Today I got something different. Instead of game development I want to talk about machine learning.
I recently stumbled across a tech demo by nvidia showcasing the generation of fake images using a Generative Adversarial Network (GAN):
Just to give you a quick idea of what a GAN is:
A GAN consists of two neural networks, the ‘discriminator‘ and the ‘generator‘.
The discriminator receives real data (eg images) and learns that those images are real.
The generator on the other side produces fake data (eg fake images) and feeds them into the discriminator. So, the discriminator will try to distinguish between fake and real data.
Both neural networks learn over the course of the training. The discriminator gets better at telling real and fake data apart and the generator gets better at fooling the discriminator.
But eventually after enough training the generator will become so good that it is impossible for the discriminator to decide what is fake and what is real.
Since the computations needed are pretty complex they take a very long time when running on a CPU. Luckily you can use your GPU for that. For that to work you could use nvidias CUDA (if you own a supported nvidia graphics card) or you can setup a preconfigured Azure Virtual Machine.
Microsoft Azure features a template for deep learning virtual machines called the “Deep Learning Virtual Machine” (surprise). It has all the necessary stuff already installed like python and tensorflow (and a lot more) and is also configured to utilize the GPU for computation.
If you want to know more about GANs I highly recommend the following youtube video:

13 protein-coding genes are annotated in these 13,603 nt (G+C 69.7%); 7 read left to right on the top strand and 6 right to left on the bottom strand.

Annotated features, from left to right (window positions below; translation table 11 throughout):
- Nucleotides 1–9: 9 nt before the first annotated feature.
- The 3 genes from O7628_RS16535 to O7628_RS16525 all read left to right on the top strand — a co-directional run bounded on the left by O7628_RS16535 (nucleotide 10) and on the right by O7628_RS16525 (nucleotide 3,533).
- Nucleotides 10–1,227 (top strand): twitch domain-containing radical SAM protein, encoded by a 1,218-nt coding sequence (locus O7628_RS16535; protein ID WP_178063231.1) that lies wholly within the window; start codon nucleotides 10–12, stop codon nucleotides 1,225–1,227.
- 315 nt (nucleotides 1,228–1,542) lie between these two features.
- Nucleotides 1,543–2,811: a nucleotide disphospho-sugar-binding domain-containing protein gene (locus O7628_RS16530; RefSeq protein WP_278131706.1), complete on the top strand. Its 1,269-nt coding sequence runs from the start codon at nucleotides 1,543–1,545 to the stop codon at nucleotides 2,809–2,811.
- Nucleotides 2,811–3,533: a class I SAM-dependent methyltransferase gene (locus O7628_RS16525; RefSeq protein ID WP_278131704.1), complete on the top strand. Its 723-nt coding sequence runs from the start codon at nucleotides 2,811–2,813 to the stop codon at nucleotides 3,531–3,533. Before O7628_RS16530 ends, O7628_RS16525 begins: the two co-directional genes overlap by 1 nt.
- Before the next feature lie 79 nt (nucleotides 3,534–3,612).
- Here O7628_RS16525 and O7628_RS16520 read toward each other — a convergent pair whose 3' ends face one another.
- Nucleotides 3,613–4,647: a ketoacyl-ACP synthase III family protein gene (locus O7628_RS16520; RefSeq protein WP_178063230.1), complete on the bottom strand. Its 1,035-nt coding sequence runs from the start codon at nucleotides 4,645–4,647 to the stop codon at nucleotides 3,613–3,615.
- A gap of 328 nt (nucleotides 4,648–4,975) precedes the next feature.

(Also, if you are interested in machine learning I recommend the whole channel).
So I wanted to give it a try and used the code provided in that youtube video. (Github)
The code is writte in python and uses Tensorflow as machine learning library. The original code tries to create new Pokemon based on the 150 (151?) original Pokemon but the result weren’t really satisfying:
So I tried something different. Instead of Pokemon the discriminator was now training on parts of the mnist set (a collection of handwritten digits often used as a simple example of image classification). In particular I only used the digit 4 and wanted to see if the generator would be able to produce something that looks like a 4. Here are the results:
Nothing to see yet..
After 10 iterations you can make out something that could become a 4.
After 20 iterations you can see some almost perfect 4’s along with some images that look like a 9 or maybe even an ‘A’.
Strangely after that it got worse again:
So at that point I stopped with the mnist data set. I am currently trying to create images of me but I actually expect something like the generated “Pokemon” instead of actual faces.
That’s it for now. If my GAN actually produces something that looks like a face I will let you know.